In scrapbooking, most of us tend to document our vacations, birthdays, holidays, and other special occasions. We feel like the special stories are the ones that should be told. What many of us forget are the stories of our ordinary life. They are the little details of our lives that seem insignificant in the moment, but have a memorable story behind them.
Those ordinary memories are just as important as memories of a family celebration. But trying to document daily life can be a little bit difficult, if you don’t know where to start. That’s where a project like, “The Day in the Life” hosted by Ali Edwards comes in. The project focuses on documenting your ordinary life by taking photos throughout a single day of your life.
Officially, the Day in the Life (DITL) project happens just a few times a year as a community, but you can challenge yourself to do the project any day of the year. The stories and pictures of your day may seem boring and mundane right now, but in the future they will be great memories to have.
Before you decide to work on a DITL project, you want to be sure you are prepared for the task. After completing my first Day in the Life project, I discovered 3 tips that helped me complete the project and I want to share them with you. These three tips were the keys to my success and something that can be used with any mini-project or challenge.
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Preparation is Key
As silly as this may sound, you want to prepare by doing a little research and finding inspiration. For my first Day in the Life, I wanted to be sure I was prepared as best as possible. I talked to a friend who has done DITL in the past for her advice. I also looked at ideas within the Ali Edwards community on Facebook for inspiration. Finding others who have worked on the project was helpful to get different ideas. I was also able to see what worked and didn’t work for others when planning my project.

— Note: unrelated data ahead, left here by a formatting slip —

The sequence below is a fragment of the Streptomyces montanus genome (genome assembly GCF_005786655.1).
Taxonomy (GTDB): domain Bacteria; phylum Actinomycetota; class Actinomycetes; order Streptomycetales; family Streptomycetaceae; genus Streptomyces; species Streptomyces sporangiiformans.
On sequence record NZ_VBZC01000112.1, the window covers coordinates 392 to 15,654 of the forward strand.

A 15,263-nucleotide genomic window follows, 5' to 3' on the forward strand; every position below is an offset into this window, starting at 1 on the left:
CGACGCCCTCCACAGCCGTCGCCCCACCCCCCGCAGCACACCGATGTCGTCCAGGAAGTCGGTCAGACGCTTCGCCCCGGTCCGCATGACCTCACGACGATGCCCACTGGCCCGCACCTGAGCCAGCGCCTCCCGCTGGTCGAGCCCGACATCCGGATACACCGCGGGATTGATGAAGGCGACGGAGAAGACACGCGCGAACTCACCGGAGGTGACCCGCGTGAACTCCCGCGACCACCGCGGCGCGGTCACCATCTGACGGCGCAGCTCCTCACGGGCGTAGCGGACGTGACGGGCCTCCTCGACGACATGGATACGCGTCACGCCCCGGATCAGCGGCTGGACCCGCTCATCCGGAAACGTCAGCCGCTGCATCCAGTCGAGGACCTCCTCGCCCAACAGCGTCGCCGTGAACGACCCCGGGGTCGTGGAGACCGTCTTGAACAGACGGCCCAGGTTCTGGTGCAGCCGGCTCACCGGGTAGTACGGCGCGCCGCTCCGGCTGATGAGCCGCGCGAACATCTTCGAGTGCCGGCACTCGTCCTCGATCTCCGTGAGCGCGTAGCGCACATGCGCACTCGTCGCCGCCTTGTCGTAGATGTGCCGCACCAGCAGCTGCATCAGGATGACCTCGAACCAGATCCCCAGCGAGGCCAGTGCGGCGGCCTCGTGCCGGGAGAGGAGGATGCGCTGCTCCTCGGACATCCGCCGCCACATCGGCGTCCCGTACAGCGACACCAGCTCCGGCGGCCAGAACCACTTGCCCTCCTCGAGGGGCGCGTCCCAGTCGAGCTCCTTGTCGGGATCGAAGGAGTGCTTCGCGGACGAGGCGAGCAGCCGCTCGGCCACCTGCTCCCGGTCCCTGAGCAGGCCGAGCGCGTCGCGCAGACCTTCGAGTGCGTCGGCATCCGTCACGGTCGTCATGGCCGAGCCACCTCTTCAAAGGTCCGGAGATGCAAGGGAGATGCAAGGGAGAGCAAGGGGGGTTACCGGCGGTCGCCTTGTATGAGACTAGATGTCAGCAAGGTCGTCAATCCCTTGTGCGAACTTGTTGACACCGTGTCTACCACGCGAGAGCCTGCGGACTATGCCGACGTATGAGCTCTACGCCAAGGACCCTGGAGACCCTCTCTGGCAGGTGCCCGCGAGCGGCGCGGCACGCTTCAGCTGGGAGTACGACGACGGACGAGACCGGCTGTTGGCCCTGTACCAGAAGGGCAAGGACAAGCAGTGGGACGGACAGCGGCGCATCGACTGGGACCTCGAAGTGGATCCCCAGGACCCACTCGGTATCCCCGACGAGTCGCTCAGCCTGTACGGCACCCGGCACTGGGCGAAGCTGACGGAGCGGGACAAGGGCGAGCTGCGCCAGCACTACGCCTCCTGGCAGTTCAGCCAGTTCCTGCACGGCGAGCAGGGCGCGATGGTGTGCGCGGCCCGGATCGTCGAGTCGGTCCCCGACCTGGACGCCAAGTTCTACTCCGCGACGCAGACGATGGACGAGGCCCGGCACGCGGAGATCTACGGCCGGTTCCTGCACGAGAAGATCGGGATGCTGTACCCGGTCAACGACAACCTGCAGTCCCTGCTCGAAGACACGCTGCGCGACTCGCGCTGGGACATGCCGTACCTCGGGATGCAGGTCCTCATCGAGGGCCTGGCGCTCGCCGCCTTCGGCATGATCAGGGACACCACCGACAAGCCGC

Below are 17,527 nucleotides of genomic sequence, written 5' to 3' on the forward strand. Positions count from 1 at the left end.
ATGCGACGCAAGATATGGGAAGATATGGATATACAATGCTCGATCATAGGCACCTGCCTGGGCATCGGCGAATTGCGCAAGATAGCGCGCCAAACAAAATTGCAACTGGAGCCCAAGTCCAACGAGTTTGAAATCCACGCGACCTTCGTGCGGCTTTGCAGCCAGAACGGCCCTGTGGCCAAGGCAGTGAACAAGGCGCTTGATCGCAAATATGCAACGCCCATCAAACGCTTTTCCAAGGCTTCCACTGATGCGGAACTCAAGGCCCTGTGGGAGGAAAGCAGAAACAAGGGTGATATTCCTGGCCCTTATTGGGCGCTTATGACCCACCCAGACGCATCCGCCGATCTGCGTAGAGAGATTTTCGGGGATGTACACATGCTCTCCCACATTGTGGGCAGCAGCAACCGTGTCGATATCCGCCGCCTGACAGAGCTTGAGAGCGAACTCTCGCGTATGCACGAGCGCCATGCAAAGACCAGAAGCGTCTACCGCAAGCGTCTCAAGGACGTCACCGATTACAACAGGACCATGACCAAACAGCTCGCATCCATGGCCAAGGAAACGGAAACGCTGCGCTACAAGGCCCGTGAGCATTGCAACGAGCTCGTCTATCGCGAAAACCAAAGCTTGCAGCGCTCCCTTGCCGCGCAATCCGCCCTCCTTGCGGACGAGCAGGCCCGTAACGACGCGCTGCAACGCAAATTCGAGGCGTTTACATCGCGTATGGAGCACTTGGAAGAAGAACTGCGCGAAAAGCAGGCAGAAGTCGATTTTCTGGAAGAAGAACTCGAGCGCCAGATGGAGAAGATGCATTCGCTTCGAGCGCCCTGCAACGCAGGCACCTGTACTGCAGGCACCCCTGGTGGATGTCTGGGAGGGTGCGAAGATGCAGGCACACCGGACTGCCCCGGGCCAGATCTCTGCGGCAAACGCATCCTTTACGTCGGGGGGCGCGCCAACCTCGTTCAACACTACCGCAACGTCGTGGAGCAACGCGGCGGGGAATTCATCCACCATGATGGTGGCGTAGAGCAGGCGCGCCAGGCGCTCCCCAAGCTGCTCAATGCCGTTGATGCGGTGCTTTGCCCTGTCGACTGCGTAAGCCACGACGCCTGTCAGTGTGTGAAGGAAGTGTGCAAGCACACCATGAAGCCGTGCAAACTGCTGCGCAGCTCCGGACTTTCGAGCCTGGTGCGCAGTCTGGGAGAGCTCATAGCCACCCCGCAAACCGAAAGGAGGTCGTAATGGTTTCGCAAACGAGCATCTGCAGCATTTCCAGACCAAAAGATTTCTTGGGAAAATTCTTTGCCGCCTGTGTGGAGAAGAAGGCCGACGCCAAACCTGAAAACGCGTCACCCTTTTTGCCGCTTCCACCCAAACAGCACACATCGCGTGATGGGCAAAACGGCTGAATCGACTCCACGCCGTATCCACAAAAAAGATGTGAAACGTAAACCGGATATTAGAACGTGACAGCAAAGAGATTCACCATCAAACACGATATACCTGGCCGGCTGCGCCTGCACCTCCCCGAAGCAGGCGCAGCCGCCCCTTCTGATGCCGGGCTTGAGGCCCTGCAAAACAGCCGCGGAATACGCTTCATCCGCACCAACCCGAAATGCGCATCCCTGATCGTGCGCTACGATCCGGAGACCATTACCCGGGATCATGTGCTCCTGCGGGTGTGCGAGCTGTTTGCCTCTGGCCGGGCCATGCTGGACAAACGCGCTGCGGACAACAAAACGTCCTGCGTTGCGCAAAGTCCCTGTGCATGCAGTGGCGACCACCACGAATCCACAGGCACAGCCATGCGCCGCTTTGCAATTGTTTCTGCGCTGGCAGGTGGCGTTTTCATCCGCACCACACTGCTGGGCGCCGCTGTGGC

For DITL, I was worried about how to remember to take a photo every hour. The suggestions ranged from setting a timer on your phone to just winging it. Most people however said that since they were more aware of the project that they remembered to actively take photos during the day without an alarm. Whatever method works for you, it’s good to get advice from others before starting so that you are prepared.
After reading the different suggestions, I decided I would try to stick with making this project simple. After all, it was my first time participating, so I warned my husband and put him in charge of reminding me to take photos throughout the day. During the day of the project, I was more aware of looking for the mundane and ordinary moments and snapped photos throughout the day to use later regardless of the time.
Take Plenty of Notes Right Away
Taking good notes during the actual day was key to capture the details for this project. I wanted to have a plan for keeping my notes for each photo to use for journaling. As I did some of my research, I also heard suggestions about how others documented their stories. Some people use a dedicated notebook while others take notes on their phone. Some even used the Project Life App and journaled directly on the layouts. The more notes, thoughts, feelings, and memories that you write down the better was the overwhelming suggestion.